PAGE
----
Iran's President Ebrahim Raisi during his TV interview. October 18, 2021

Conservative Paper In Iran Asks Raisi To Tell People The Truth

10/24/2021

Author: Mardo Soghom

President Ebrahim Raisi should tell the truth to the people instead of giving "formal" television interviews, a well-known conservative newspaper has said.

The Islamic Republic newspaper (Jomhouri-ye Eslami), enjoying close connections with the office of Supreme Leader Ali Khamenei, in an editorial note wrote that there is a lot to say about an October 18 interview by state television with Raisi, but most of all “an interview with the president should not be a formality”.

The paper, established after the revolution in 1979, is managed by Masih Mohajeri, a widely respected veteran cleric known for eschewing factions.

The newspaper noted that despite earlier promises to accept questions from the public, no such opportunity was offered, and the interviewer did not challenge Raisi when he repeatedly blamed the former administration for current problems people face. The paper asked that more than two months have passed since Raisi took office and why there is no positive movement toward solving the economic hardship people face.

Masih Mohajeri, chief editor of 'Islamic Republic' newspaper

Iran’s hardliners were lambasting former president Hassan Rouhani in the media for the deteriorating economic conditions since the United States withdrawal from the Iran nuclear agreement (JCPOA) in 2018. The criticism usually left out the fact that without oil export income constituting half of the government’s budget Rouhani’s hands were tied. The same applies to Raisi.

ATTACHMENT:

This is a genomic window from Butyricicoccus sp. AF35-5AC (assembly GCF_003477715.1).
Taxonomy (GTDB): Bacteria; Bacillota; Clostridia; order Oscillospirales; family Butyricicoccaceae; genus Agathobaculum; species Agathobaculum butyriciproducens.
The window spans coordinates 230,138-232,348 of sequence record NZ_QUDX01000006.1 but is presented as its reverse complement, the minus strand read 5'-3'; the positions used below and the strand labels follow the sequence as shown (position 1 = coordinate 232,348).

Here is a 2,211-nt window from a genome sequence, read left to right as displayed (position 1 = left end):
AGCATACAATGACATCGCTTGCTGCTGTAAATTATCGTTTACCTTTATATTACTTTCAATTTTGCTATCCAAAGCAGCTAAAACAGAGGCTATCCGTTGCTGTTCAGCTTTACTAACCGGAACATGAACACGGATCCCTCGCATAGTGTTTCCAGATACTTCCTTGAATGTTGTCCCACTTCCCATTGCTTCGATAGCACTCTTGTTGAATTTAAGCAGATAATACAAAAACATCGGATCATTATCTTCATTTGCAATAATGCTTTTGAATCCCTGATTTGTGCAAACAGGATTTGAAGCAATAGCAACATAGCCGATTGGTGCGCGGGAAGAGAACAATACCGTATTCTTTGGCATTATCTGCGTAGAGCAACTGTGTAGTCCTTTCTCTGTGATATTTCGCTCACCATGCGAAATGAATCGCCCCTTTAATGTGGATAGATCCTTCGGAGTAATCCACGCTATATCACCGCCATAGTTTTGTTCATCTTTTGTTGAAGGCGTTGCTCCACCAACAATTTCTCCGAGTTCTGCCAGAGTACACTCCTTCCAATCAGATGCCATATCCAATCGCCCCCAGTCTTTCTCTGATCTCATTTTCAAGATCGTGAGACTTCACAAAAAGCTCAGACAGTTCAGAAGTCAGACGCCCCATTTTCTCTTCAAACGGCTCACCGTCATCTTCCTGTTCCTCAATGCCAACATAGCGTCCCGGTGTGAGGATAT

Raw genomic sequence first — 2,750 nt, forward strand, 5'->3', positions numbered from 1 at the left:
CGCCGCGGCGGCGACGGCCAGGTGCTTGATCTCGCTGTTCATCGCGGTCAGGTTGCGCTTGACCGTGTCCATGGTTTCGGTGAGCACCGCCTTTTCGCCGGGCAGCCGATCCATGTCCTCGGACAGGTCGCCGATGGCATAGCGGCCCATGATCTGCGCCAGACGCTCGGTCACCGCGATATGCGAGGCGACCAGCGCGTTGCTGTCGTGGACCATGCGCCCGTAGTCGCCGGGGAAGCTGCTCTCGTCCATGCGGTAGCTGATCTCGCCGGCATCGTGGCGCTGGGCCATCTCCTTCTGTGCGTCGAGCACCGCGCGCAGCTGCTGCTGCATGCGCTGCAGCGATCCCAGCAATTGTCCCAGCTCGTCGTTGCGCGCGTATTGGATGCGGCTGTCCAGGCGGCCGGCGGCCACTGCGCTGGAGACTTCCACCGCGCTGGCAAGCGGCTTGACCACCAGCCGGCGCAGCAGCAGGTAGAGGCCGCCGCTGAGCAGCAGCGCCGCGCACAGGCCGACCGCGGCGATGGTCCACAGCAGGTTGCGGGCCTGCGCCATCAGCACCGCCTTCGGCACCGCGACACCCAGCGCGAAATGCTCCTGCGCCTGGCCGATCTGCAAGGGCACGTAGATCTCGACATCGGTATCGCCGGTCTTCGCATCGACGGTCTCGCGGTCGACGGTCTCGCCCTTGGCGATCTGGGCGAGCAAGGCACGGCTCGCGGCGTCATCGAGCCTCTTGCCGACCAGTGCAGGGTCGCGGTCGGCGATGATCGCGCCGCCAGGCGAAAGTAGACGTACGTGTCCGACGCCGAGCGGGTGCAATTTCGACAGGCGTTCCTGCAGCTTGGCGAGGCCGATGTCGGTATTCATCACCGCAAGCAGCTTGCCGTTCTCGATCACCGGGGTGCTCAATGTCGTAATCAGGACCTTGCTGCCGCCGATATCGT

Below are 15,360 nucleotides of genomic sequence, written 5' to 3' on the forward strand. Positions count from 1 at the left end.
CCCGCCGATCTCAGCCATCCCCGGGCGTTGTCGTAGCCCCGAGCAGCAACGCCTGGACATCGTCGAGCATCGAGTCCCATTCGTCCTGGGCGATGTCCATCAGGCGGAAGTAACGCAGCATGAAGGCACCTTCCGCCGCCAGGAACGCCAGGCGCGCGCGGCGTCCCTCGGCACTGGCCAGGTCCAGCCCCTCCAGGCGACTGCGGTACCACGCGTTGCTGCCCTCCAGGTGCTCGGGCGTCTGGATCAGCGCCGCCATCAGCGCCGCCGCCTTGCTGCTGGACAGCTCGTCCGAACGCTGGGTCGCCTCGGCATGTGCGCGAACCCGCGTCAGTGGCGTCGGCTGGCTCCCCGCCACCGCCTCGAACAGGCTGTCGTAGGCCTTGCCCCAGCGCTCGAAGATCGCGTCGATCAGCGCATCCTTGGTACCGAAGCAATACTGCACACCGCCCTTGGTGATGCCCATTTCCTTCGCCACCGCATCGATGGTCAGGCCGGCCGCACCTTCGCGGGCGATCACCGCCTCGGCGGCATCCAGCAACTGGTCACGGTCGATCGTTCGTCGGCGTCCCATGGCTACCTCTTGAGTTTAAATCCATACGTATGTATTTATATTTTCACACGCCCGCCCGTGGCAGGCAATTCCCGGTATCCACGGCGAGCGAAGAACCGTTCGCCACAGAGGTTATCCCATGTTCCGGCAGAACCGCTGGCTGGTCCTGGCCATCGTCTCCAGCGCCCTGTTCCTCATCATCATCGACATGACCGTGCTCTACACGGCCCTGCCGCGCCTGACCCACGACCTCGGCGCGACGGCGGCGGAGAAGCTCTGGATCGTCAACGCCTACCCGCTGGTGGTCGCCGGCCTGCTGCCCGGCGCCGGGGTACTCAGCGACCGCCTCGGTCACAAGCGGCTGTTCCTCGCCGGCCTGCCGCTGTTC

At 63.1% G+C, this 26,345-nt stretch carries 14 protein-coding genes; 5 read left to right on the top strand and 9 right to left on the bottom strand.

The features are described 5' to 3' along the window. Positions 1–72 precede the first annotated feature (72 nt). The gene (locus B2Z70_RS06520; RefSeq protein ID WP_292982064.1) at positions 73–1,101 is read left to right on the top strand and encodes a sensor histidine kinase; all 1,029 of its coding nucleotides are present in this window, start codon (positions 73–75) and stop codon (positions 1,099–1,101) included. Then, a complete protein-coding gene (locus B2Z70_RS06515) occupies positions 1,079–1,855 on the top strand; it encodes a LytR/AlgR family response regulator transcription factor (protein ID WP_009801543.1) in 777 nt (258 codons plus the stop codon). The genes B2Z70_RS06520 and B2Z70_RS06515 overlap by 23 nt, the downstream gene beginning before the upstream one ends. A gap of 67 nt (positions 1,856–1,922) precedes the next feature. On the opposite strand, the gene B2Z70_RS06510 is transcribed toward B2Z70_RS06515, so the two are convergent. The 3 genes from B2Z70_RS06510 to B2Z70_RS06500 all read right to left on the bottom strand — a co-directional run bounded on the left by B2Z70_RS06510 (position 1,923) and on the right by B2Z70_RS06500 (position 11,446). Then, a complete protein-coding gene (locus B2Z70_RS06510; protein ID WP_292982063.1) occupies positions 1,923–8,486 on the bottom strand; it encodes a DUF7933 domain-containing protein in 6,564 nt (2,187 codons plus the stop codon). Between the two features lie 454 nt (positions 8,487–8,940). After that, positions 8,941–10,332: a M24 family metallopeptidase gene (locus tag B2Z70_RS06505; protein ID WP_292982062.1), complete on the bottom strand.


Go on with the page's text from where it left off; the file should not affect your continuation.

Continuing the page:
The Islamic Republic daily wrote that when the price of poultry increased, the state television was attacking Rouhani but now when egg prices have doubled in two months it does not question Raisi.

The paper said that everyone knows the answer as to why egg prices have jumped but Raisi should have been asked about it, so he could have explained that his government is also challenged by the same “external factors”, Rouhani faced, which are beyond the president’s powers to address.

The sharp statement implicitly refers to Iran’s nuclear program and negotiations with the West that have so far not succeeded, leaving the country to struggle amid US sanctions.

The newspaper advised the president “to tell the people the reality, openly and honestly.” In this case, people would welcome his conduct and he would have a better chance of success. In other words, Raisi should come out and admit that US sanctions have led to the serious economic crisis, but the power to change that with a nuclear agreement rests with Khamenei.

Raisi was handpicked by Khamenei to become president after all serious rivals were barred from running in the June election by a constitutional body under the Supreme Leader’s control.

Both before the vote and after assuming office, Raisi has been echoing Khamenei’s slogans for self-sufficiency, and making lofty promises of revolutionary solutions to modern day economic issues. He issues a dozen orders a day for local and national problems to be solved, without saying how his officials can build roads, provide drinking water and electricity or pay workers when there is close to 50-percent budget deficit.

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